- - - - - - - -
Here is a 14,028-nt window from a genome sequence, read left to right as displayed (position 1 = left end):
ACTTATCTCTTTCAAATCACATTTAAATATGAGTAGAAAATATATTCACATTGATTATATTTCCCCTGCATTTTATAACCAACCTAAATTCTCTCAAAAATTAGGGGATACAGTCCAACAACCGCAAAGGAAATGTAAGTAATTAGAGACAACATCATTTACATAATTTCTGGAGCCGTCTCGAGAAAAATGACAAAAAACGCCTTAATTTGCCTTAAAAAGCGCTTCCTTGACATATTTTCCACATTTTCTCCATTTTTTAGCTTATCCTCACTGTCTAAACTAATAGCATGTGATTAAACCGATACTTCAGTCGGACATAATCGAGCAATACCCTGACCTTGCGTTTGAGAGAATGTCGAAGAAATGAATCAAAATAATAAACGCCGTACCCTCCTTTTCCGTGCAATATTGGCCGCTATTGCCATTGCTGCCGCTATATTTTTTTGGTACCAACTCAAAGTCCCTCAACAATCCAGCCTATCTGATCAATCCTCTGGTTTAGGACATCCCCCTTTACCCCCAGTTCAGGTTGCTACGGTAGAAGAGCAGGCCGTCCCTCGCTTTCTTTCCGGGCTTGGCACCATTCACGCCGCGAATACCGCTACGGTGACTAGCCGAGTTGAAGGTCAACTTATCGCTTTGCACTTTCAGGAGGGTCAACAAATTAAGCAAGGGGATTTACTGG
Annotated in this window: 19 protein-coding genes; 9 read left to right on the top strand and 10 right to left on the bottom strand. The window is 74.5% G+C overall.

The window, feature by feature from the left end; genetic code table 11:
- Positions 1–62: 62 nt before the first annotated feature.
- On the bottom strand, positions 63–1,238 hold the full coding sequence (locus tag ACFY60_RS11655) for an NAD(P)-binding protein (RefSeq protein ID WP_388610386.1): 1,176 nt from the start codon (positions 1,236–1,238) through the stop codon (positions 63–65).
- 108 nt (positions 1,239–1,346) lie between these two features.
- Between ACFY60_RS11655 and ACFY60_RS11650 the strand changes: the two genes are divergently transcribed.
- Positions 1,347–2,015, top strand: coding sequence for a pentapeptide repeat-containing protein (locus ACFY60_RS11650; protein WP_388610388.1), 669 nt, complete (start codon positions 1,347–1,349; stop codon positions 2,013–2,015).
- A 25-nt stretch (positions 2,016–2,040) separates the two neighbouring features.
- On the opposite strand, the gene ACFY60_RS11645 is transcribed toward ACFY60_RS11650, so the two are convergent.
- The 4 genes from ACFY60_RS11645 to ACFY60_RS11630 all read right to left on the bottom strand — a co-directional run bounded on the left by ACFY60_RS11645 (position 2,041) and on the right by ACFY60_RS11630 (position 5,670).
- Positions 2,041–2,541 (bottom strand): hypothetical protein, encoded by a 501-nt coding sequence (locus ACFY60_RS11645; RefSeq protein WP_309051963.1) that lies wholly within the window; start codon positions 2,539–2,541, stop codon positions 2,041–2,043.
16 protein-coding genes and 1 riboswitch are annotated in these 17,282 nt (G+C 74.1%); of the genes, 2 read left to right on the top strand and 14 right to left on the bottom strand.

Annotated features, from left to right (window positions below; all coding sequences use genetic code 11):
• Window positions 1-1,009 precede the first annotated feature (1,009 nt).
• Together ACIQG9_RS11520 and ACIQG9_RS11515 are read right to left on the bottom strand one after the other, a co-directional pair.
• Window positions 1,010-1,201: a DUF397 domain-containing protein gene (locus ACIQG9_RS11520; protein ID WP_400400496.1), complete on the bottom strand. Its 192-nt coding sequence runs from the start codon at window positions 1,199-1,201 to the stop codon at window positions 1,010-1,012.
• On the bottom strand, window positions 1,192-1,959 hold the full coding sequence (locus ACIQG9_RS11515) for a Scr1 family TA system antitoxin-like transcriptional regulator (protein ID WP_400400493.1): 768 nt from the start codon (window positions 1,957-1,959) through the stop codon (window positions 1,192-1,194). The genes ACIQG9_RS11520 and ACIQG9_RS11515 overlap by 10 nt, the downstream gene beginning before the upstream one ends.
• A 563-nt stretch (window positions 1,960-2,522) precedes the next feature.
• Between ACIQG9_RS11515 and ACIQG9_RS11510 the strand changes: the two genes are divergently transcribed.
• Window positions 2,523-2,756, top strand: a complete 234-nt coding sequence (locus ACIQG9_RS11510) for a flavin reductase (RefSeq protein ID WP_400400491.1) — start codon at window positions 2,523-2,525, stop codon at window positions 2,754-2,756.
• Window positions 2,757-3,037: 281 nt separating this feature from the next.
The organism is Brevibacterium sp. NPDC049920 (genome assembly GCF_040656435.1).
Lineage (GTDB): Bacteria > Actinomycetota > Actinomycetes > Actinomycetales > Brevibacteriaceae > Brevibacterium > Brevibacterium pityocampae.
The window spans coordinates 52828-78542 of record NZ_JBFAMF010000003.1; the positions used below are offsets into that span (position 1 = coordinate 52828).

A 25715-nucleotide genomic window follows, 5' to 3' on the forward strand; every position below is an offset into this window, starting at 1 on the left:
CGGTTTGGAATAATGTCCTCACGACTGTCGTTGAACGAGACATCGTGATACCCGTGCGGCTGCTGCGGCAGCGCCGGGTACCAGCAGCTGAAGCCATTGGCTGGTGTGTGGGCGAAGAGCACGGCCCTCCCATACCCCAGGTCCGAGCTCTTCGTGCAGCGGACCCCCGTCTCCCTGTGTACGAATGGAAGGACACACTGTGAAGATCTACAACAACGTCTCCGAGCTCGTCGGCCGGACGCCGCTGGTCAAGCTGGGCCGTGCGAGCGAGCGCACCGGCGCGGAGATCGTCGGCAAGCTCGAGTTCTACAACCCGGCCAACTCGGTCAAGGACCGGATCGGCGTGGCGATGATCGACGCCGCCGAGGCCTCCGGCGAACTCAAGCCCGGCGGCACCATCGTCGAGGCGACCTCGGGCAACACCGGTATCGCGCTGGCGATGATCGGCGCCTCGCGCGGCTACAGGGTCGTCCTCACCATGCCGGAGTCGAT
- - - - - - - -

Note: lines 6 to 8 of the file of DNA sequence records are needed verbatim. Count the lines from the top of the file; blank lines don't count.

- On the bottom strand, positions 63–1,238 hold the full coding sequence (locus tag ACFY60_RS11655) for an NAD(P)-binding protein (RefSeq protein ID WP_388610386.1): 1,176 nt from the start codon (positions 1,236–1,238) through the stop codon (positions 63–65).
- 108 nt (positions 1,239–1,346) lie between these two features.
- Between ACFY60_RS11655 and ACFY60_RS11650 the strand changes: the two genes are divergently transcribed.